Science Questions

Why do mornings get shorter and afternoons longer during the Winter solstice?

Tue, 4th Oct 2011

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Question

Stephen Fleming, via Facebook asked:

At the winter solstice, why does the sunrise get later for several days – the mornings get darker whilst in the evenings, sunset gets later? Why aren’t they in sync?

Answer

Dominic -  That's a really tricky question.  What it comes down to is how we define the length of a 24-hour day.  The traditional way that you would do that is you would look at the sky and you would look at when the sun is highest in the sky and you will call that noon – the middle of the day - and then the next day you would go out and you look up when the sun was highest and that would be the next noon.  The other way that you can define length of the day is to have an atomic clock which is measuring the progress of the laws of physics.  It’s giving you a very precise packet of time of a fixed length. 

Now it turns out, those two definitions of length of day are not exactly the same.  The length of time it takes for the sun to come around from one noon to the next varies over the course of the year, and the reason is because that period is not just the time it takes for the Earth to rotate on its axis, but also the time it takes for the Earth to catch up with the fact the sun has moved a little way across the sky.  The way in which the sun moves across the sky changes at different times of year because, for example, the Earth’s orbit is elliptical and so the Earth is moving at different speeds at different times of year.

Chris -  I did hear one person put this as a bit like slipping a gear because you've got an ellipse, not a circle.  As the sun goes along the flat side of each ellipse, it’s got to sort of slip a gear a bit.  The Earth has got to slip some gears as it turns in order to make it work, if you see what I mean.  It’s not just a straightforward circle.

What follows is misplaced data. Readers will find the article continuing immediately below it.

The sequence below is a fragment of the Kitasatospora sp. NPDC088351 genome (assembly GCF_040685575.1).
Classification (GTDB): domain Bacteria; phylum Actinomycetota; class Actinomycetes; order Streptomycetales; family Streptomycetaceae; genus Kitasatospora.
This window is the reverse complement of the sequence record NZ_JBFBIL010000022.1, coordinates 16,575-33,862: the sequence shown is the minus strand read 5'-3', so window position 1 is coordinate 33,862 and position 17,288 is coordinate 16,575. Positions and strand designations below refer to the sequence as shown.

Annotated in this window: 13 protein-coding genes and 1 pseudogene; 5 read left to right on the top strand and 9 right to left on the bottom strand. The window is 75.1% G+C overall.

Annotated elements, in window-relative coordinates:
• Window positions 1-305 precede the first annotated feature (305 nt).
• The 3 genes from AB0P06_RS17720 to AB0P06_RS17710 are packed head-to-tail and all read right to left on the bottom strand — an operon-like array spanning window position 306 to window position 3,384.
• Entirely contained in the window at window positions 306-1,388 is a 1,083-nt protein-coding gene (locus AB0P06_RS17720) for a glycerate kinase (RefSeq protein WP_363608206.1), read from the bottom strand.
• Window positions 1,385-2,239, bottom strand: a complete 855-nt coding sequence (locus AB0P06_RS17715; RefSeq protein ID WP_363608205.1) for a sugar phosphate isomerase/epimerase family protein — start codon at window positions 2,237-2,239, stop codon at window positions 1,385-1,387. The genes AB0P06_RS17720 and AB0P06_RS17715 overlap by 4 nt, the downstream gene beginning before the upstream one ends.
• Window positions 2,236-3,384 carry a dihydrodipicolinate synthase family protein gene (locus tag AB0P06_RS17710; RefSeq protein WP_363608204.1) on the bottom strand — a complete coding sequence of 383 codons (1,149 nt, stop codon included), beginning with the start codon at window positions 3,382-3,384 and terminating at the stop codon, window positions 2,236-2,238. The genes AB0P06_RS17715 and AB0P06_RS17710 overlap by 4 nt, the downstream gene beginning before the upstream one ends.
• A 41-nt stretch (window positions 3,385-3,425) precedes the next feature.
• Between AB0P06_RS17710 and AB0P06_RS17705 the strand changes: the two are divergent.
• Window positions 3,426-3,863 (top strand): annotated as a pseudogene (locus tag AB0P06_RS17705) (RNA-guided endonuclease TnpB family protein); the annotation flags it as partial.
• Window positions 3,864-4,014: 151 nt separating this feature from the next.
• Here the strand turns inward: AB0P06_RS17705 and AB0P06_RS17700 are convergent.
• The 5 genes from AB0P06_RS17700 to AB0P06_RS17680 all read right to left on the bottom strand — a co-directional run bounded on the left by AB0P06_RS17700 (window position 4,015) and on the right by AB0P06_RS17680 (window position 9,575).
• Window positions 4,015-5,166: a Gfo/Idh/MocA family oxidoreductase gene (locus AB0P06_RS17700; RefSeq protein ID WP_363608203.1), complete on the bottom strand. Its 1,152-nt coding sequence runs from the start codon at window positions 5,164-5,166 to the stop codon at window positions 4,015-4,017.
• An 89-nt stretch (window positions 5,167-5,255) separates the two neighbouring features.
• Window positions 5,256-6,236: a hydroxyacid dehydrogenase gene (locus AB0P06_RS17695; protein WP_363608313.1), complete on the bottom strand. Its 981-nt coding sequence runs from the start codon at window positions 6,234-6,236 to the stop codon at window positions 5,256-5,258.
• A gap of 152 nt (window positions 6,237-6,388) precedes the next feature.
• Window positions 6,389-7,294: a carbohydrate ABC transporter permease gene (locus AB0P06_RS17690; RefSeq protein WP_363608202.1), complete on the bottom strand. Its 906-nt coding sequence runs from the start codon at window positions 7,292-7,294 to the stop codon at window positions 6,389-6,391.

Dominic -  That's not a bad way of thinking about it.  Now what that means is that noon doesn’t always happen at exactly 12 o’clock on every day of the year.  For example now, at the beginning of October, noon is happening about 10 minutes before 12 o’clock via a watch and it’s getting earlier.  In a couple of week’s time, it will be at quarter to noon, and then it will turn around and it will start getting later as the durations between noons get longer in December towards the winter solstice.  So what's happening at the winter solstice is that sunset turns around in the middle of December, but sunrise turns around about a week later because the solar day – the time between noons – is drifting through the mean day that we call civil time.

Dave -  So the length of day is changing and the time of noon is changing, so the two add up to this effect?

Dominic -  Yes,  that's exactly right.

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